The report, from rating agency Standard & Poor’s looks at economic growth by region. Illinois is included in the East North Central area, along with Indiana, Michigan, Ohio and Wisconsin.
Region-wide, the report predicts a slight improvement in unemployment rates, but warns that the projected 6.61% average for 2014 is likely to remain above the national average and that the area is likely to experience slower growth than other regions.
The analysis predicts manufacturing job growth through 2014 of 1.63% for the region, but then declares, “Illinois, despite being the least manufacturing-reliant state in the region, ranks last in job creation.”
Hospital Association Issues Ebola Fact Sheet
Although no cases of the deadly Ebola virus have been reported in the state, the Illinois Hospital Association has compiled a fact sheet on the disease and the risks associated with it.
While the disease has ravaged countries in West Africa, as of Mid-October just eight cases of the disease have been reported in the United States, most involving persons who contracted the disease in West Africa and returned to the United States for treatment. One person died, four are in treatment and three have recovered.
In addition to the Hospital Association Fact Sheet, information on Ebola is available from the Centers for Disease Control and the Illinois Department of Public Health.
Fire Truck Loan Program Accepting Applications
Loan applications are now being accepted for fire department and fire protection districts wishing to purchase fire and brush trucks.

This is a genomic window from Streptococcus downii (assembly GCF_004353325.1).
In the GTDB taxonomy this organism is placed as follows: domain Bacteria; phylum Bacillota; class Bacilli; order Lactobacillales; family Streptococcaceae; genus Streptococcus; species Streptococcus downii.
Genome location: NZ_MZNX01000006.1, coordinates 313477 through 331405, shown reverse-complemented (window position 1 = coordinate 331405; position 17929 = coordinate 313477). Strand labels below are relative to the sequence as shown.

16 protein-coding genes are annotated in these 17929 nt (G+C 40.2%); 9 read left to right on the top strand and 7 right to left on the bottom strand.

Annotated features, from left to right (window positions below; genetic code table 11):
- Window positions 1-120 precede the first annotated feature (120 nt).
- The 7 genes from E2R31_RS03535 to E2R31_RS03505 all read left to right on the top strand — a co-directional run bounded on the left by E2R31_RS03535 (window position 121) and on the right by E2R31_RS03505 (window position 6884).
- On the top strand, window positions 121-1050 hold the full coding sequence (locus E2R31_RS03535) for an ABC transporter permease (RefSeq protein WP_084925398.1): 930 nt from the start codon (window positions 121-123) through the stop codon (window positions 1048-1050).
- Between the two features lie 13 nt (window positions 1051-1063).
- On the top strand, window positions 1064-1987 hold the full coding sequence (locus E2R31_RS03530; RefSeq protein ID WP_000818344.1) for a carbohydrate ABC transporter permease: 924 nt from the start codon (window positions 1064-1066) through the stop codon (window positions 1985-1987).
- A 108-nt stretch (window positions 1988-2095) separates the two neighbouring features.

Thanks to bipartisan legislation approved this year (SB 2690), loans will be available for up to $350,000 – an increase of $100,000.
The Fire Truck Revolving Loan Program application period began Oct. 15 and will run until Dec. 12. The program offers zero percent and low-interest loans for up to 20 years. More information on the loan program and an application form can be found on the State Fire Marshall website.
Chicago No. 1 – in rats
Pest control company Orkin has released its list of the 20 “rattiest” cities in the nation and Chicago beat out all others for the dubious title.
Or, maybe not.
The ranking is based on the number of rodent control treatments performed by the company during the previous year. While it stands to reason that the cities where the most businesses and individuals sought rat control are the cities with the most rats, it’s also possible that it just means Chicagoans are more vigilant in rooting out the rodents.
That’s our story and we’re sticking to it.
At any rate, the top five cities after Chicago were Los Angeles, Washington, D.C., New York and San Francisco. While Illinois often loses out to Indiana in job-related rankings, Indianapolis came it at 19 on the list. Take that Hoosiers!
Seriously, the rankings serve as a reminder to home and business owners that fall is a prime season for rodents to move indoors.
Orkin warns that a rat can slip inside using a hole the size of a quarter, while a mouse needs only a dime-sized hole to get inside. They also warn that rodents are known to chew around smaller holes to make them large enough to get indoors.